A high wind in jamaica sparknotes
A High Wind in Jamaica by Richard HughesNew edition of a classic adventure novel and one of the most startling, highly praised stories in English literature - a brilliant chronicle of two sensitive childrens violent voyage from innocence to experience.
After a terrible hurricane levels their Jamaican estate, the Bas-Thorntons decide to send their children back to the safety and comfort of England. On the way their ship is set upon by pirates, and the children are accidentally transferred to the pirate vessel. Jonsen, the well-meaning pirate captain, doesnt know how to dispose of his new cargo, while the children adjust with surprising ease to their new life. As this strange company drifts around the Caribbean, events turn more frightening and the pirates find themselves increasingly incriminated by the childrens fates. The most shocking betrayal, however, will take place only after the return to civilization.
The swift, almost hallucinatory action of Hughess novel, together with its provocative insight into the psychology of children, made it a best seller when it was first published in 1929 and has since established it as a classic of twentieth-century literature - an unequaled exploration of the nature, and limits, of innocence.
A High Wind in Jamaica
A High Wind In Jamaica Book Summary and Study Guide
I first read A High Wind in Jamaica in my early teens - not much older than the oldest child in the novel. I thought it was a wonderful book, full of excitement, fun and adventure. I was enthralled by the violent destruction of the thunderstorm and the mysterious behaviour of the earthquake. I also loved the pantomime pirates and the surreal sea-voyages to and from exotic islands. And then what a tremendous supernumerary cast of animals and insects there were!
It stuck in my head but I never bought it. The third encounter recently was all I needed. It opens in a dreamy style, in late 19th century Jamaica, where an English family, the Bas-Thorntons, live. Here one had to be a little ahead of the times: or decadent, whichever you like to call it. John had to take a sporting gun, which he bulleted with spoonfuls of water to shoot humming-birds on the wing, too tiny frail quarry for any solider projectile. For, only a few yards up, there was a Frangipani tree: a mass of brilliant blossom and no leaves, which was almost hidden in a cloud of humming-birds so vivid as much to outshine the flowers. Writers have often lost their way trying to explain how brilliant a jewel the humming-bird is: it cannot be done.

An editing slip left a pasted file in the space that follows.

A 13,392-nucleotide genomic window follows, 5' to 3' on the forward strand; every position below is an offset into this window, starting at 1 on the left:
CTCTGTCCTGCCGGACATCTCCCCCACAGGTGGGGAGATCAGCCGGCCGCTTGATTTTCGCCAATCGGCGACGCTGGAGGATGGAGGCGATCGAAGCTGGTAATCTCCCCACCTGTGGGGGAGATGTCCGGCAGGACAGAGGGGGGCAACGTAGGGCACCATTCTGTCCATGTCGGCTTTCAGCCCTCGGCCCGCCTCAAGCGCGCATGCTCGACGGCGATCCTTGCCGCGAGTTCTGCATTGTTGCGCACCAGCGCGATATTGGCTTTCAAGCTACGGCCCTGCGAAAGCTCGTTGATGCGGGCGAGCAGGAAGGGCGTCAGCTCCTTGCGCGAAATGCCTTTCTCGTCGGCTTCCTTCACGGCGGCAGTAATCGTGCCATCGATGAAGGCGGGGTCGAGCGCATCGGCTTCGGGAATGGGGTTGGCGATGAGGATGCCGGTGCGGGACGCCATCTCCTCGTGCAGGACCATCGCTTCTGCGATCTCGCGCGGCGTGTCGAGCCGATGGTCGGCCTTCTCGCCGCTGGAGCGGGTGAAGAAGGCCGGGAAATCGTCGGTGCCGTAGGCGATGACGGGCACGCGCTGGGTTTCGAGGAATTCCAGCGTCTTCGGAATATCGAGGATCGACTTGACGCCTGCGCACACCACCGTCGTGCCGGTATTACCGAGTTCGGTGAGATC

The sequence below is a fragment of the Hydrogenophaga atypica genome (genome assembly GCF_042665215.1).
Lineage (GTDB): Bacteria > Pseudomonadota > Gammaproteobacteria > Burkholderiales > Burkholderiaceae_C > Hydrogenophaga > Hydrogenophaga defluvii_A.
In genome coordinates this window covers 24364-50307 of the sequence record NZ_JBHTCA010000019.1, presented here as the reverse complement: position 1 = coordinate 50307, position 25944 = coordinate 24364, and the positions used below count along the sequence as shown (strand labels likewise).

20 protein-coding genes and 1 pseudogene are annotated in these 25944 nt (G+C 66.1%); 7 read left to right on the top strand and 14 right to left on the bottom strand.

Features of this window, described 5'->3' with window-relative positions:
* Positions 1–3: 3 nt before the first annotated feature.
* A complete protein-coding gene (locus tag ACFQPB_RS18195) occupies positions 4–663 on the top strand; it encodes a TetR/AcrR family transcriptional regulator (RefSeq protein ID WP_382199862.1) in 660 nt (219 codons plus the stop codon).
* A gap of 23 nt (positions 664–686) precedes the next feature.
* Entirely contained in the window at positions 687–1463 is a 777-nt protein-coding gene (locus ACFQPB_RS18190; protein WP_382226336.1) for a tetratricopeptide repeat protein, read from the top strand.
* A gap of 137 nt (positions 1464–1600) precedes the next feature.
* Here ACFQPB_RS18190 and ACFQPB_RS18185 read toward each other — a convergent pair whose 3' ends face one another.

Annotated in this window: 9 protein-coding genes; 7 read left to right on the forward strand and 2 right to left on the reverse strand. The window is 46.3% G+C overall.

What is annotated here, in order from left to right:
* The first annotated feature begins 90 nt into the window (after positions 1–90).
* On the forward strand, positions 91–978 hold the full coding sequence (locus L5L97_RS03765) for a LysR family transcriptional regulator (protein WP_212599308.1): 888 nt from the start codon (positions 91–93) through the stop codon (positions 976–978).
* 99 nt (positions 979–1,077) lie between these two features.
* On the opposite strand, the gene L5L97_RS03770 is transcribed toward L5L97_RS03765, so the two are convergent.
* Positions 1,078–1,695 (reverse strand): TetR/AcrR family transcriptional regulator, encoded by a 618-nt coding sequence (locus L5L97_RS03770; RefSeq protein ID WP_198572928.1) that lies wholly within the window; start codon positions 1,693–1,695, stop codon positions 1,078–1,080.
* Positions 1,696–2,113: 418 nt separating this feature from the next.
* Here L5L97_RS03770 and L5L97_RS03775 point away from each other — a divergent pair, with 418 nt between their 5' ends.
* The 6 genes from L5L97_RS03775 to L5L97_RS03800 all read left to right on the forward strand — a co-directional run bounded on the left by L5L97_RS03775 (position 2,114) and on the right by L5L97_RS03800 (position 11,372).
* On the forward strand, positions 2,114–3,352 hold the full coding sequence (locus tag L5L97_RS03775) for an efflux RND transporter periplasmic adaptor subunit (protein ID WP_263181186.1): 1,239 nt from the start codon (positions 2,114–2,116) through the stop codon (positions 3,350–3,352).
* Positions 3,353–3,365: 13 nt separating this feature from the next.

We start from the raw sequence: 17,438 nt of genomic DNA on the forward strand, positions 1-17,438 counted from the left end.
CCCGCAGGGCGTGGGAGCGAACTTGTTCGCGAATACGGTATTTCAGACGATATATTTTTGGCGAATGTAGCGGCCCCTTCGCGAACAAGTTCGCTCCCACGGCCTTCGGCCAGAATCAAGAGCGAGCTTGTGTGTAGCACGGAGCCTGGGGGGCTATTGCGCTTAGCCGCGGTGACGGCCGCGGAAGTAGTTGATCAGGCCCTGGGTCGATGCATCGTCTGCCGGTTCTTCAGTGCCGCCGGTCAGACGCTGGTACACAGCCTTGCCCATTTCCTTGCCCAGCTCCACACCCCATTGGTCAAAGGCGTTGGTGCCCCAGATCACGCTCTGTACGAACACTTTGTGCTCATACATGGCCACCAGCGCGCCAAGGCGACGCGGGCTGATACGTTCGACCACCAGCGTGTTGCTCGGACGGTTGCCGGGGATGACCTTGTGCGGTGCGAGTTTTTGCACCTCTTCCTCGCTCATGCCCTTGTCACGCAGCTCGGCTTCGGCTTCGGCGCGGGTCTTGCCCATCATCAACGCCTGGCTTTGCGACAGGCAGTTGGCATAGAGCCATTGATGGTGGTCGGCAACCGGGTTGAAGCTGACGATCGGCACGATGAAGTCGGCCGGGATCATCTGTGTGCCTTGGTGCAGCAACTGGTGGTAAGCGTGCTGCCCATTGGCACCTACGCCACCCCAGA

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A High Wind in Jamaica is a novel by the Welsh writer Richard Hughes , which was made into a film of the same name in Several months later Hughes renamed his novel in time for its British publication,  and Harper followed suit. The Bas-Thornton children John, Emily, Edward, Rachel, and Laura are raised on a plantation in Jamaica at an unspecified time after the emancipation of slaves in the British Empire It is a time of technological transformation, and sailing ships and steamers coexist on the high seas. A hurricane destroys their home, and the parents decide the children must leave the island to return to their original home in England. Accompanied by two creole children from Jamaica, Margaret and Harry Fernandez, they leave on the Clorinda , a merchant ship under the command of Captain Marpole. The Clorinda is seized by pirates shortly after leaving Jamaica.
Richard Hughes's celebrated short novel is a masterpiece of concentrated narrative. Its dreamlike action begins among the decayed plantation houses and overwhelming natural abundance of late nineteenth-century Jamaica, before moving out onto the high seas, as Hughes tells the story of a group of children thrown upon the mercy of a crew of down-at-the-heel pirates. A tale of seduction and betrayal, of accommodation and manipulation, of weird humor and unforeseen violence, this classic of twentieth-century literature is above all an extraordinary reckoning with the secret reasons and otherworldly realities of childhood. Cross a wacky seafaring adventure—Conrad gone awry via inept piracy—with an exploration of the consciousness of a child as radical and insightful as that provided by Henry James in What Maisie Knew , and you have A High Wind In Jamaica by Richard Hughes By turns funny, ironic, and brutally sad, this is a complex and astonishing novel.
The following version of this book was used to create this study guide: Hughes, Richard. A High Wind in Jamaica, New York Review of Books, The unnamed narrator begins by describing the Gothic ruins of post-Emancipation Jamaica. In one of these homes lives the Bas-Thornton family.